Greece (MNN) — In October 2010, Tasos Ioannidis with AMG International told Mission Network News that unemployment was forecast to be at 14.5 percent in Greece by 2012.
Just five months later, the unemployment rate has already shot past the projected point for 2012. Clearly spiraling faster than anyone could predict, unemployment is now within decimals of 15 percent.
"We complain of the unemployment here in the United States, but in Greece among the population of 25 to 35 [year-olds], it's more than 21 percent," says AMG president Paul Jenks.
Unemployment has helped thrust Greece into all-out crisis. The financial situation has placed the country's credit rating "on par with Fiji and Vietnam," according to The Independent. "Investors have little confidence" that the nation will be able to repay its debts on time.
The problem began years ago and has only gotten worse. After borrowing exorbitant amounts of funding for the Athens Olympics, the country assumed it would be able to pay their dues back easily.
But as unexpected bumps in the global economy forced unemployment rates higher and higher in the Mediterranean nation, debts became harder and harder to repay. Jenks says discouraged citizens are becoming more and more likely to evade taxes. Illegal immigrants continue to enter the country. With insufficient revenues, the country is struggling to make good on their word.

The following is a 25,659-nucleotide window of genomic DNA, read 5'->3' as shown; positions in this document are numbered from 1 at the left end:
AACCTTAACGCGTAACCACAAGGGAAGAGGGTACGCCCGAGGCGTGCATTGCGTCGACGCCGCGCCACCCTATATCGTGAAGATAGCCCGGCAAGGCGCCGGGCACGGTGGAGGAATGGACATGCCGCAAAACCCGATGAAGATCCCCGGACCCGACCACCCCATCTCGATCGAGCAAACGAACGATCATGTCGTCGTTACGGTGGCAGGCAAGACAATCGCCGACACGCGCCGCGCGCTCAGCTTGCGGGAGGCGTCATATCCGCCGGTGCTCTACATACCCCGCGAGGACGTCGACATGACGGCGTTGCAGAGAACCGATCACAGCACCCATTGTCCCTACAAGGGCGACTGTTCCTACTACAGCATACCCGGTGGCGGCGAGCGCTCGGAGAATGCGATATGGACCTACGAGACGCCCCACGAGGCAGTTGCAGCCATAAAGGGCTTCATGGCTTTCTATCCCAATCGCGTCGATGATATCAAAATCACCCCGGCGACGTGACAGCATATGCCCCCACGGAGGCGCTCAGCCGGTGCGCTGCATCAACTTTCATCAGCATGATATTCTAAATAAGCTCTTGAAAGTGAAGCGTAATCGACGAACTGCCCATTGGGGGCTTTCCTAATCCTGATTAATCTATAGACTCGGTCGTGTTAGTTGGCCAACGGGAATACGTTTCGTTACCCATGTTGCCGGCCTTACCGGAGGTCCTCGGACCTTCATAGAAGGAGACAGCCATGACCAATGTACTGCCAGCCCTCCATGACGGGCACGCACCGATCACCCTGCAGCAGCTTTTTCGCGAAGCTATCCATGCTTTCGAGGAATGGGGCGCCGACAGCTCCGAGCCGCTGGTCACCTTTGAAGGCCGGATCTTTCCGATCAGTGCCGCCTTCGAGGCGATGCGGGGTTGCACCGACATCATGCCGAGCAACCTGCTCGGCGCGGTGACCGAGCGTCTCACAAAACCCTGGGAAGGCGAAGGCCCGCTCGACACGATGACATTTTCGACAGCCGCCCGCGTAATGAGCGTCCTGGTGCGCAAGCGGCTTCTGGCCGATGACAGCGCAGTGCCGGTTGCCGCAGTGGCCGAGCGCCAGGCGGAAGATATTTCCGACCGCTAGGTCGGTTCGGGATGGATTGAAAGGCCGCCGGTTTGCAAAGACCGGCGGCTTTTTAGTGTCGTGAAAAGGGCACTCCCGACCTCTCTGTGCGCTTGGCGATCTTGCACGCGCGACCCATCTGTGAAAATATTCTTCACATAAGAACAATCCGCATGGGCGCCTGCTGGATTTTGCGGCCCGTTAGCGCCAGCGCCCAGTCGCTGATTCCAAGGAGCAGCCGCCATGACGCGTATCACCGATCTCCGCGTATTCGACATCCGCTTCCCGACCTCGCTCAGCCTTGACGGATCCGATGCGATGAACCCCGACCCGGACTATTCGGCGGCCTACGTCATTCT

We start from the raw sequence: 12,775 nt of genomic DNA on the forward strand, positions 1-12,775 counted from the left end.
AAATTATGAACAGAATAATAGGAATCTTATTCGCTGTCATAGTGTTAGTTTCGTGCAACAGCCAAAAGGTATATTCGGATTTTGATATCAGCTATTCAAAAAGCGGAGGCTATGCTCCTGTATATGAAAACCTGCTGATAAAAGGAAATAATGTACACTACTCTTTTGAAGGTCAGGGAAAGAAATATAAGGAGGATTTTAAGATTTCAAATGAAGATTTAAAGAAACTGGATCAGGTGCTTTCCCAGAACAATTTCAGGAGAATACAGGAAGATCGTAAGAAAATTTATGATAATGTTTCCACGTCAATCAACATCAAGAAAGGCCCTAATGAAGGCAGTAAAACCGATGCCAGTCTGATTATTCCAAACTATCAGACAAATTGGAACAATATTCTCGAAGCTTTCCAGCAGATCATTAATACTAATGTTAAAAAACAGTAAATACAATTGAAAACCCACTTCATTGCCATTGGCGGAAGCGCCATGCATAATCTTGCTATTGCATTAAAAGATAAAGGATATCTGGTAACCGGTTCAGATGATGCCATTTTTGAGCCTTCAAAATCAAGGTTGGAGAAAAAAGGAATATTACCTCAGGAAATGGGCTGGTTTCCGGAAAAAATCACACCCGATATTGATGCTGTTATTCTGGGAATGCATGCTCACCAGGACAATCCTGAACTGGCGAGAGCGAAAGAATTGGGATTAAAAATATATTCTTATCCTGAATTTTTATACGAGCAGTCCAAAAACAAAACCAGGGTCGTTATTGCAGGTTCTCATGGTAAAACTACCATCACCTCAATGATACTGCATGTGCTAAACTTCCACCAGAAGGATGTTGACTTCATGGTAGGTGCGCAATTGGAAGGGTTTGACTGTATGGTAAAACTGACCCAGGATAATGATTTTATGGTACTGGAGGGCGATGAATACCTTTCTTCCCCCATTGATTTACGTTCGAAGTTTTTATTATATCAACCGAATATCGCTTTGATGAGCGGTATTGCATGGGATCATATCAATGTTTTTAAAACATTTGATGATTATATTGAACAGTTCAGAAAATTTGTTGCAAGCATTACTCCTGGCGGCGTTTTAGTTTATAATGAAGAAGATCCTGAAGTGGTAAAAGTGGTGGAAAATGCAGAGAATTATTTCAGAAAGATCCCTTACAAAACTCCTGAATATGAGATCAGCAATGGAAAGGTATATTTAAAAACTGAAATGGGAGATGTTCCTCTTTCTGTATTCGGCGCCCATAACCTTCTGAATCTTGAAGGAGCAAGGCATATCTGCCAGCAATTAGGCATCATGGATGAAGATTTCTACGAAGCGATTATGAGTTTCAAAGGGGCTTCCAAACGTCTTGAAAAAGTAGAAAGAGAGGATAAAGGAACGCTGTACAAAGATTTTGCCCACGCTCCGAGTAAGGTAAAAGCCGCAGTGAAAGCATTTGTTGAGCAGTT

"Unemployment and people not paying taxes is making it a downward spiral, which is causing real spiritual difficulty for the country," says Jenks. "With all these needs of people, our missionaries and our workers–the church leaders–are busier than ever before."
The crisis is a strain for individual missionaries, but it's causing a bigger problem for a larger ministry sector. AMG's St. Luke's hospital is clinging to life.
"The problem for [St. Luke's] is that the government-backed insurance payers are broke. So people come, needing medical care, and then their insurance company either doesn't pay the claim, or delays payment for a long time. Any organization needs a positive cash flow or you're going to have problems," explains Jenks.
A financial struggle for St. Luke's means a financial struggle for all of AMG. "It's a bigger problem than just the hospital. Because St. Luke's has had positive cash flow in the past, it's been able to help our other ministries throughout the Balkans and throughout Europe."
The Thessalonica-based hospital is a major funding source of AMG ministries worldwide, and it is the only hospital in all of Greece that actively preaches the Gospel.
At this point, AMG is calling for help in two forms. First, Jenks urges you to pray. Pray for guidance and provision for AMG, and pray for a solution for the country. Pray for believers to cling to Christ during this crisis, and for non-believers to seek out the Lord for the first time.
Second, AMG has been calling on donors and partners to help pick up the slack that the St. Luke's dilemma has created for the ministry. If you feel led to get involved to help AMG bring health, healing, and the Gospel to people across the globe, click here.